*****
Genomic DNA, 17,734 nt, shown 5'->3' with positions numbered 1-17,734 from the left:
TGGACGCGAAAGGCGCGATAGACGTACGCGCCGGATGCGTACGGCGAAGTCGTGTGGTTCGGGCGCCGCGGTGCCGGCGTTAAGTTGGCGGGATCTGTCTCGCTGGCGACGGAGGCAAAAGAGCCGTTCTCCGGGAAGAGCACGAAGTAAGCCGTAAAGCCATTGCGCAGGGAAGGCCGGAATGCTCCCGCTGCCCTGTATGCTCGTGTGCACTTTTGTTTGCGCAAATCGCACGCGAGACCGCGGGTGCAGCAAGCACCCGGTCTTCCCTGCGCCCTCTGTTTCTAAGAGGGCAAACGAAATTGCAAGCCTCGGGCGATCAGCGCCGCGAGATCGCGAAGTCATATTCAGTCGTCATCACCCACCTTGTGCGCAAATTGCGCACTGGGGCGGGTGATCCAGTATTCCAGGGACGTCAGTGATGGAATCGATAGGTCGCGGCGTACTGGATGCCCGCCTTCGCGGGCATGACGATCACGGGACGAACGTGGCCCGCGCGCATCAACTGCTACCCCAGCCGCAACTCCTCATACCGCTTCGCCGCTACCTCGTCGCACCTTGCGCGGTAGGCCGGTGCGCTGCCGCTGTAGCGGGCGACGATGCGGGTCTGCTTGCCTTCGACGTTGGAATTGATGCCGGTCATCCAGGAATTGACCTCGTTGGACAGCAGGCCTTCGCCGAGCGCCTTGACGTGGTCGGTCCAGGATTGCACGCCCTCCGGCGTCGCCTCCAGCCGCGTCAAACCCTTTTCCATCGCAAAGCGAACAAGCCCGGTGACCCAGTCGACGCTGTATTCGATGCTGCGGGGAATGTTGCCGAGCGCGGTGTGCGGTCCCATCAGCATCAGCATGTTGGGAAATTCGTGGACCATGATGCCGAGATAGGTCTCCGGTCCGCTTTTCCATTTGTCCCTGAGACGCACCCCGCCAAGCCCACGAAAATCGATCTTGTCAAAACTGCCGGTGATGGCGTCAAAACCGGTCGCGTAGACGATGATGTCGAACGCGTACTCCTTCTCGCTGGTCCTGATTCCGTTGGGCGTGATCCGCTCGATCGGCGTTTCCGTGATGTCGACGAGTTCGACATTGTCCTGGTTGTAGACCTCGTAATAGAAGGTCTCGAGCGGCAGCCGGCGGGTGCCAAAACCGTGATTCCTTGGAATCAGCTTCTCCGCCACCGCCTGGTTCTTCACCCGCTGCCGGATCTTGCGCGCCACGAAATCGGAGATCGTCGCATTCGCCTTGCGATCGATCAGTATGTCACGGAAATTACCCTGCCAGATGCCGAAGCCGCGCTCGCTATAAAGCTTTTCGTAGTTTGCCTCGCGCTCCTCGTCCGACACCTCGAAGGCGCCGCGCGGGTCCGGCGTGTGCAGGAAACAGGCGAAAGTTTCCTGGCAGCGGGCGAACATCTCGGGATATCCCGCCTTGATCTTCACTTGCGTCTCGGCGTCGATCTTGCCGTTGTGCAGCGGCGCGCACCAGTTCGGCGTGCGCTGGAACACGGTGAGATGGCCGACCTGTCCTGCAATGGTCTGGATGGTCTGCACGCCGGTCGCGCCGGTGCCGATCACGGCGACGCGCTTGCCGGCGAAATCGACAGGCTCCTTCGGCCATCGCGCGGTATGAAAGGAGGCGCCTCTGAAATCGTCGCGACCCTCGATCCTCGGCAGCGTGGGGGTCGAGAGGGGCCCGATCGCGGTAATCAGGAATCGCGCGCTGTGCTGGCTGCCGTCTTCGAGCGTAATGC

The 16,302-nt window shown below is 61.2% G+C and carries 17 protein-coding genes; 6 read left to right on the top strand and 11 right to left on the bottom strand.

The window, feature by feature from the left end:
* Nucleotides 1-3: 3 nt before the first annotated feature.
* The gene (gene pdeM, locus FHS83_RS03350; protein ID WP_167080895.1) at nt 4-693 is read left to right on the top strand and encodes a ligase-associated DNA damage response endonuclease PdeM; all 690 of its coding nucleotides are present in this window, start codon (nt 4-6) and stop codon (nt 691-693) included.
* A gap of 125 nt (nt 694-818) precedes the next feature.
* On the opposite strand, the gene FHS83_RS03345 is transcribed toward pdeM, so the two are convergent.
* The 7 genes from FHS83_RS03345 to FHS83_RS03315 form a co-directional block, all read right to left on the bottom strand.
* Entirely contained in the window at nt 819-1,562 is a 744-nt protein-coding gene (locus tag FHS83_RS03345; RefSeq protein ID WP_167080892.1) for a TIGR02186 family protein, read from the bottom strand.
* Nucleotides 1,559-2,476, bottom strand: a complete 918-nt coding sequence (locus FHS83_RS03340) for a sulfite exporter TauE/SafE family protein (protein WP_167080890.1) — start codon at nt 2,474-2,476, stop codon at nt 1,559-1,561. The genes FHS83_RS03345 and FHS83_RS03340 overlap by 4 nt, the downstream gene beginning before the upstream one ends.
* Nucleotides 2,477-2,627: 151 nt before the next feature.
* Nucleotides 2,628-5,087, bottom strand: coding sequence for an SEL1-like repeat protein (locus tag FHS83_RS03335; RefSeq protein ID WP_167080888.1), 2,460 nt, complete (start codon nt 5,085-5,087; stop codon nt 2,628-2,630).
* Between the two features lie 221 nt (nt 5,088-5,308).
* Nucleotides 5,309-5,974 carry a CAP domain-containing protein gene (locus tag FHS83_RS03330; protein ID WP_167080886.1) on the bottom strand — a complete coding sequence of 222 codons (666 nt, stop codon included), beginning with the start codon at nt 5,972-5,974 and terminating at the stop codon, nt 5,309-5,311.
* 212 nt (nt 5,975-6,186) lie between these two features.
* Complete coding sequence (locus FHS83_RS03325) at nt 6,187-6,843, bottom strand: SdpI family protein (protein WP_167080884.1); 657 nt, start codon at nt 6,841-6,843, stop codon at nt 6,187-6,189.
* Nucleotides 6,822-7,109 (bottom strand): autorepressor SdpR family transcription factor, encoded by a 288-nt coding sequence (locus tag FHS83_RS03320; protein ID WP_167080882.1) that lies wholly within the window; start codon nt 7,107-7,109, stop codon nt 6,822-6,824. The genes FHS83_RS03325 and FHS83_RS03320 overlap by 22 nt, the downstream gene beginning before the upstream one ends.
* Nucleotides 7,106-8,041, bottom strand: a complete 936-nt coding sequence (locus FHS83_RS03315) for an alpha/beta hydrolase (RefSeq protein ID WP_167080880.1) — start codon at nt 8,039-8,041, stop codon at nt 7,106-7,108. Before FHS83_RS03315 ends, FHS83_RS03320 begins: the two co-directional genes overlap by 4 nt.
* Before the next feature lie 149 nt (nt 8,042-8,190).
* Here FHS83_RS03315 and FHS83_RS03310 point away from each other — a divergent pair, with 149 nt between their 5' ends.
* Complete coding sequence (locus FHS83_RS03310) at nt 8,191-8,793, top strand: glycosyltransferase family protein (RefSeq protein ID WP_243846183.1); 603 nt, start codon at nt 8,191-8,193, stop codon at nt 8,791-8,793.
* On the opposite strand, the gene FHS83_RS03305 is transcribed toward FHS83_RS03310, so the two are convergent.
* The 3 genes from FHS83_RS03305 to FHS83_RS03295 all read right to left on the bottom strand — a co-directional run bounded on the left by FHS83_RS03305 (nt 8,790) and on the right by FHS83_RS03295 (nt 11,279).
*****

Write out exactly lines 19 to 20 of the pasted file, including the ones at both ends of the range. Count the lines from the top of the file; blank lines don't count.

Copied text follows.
* Nucleotides 7,106-8,041, bottom strand: a complete 936-nt coding sequence (locus FHS83_RS03315) for an alpha/beta hydrolase (RefSeq protein ID WP_167080880.1) — start codon at nt 8,039-8,041, stop codon at nt 7,106-7,108. Before FHS83_RS03315 ends, FHS83_RS03320 begins: the two co-directional genes overlap by 4 nt.
* Before the next feature lie 149 nt (nt 8,042-8,190).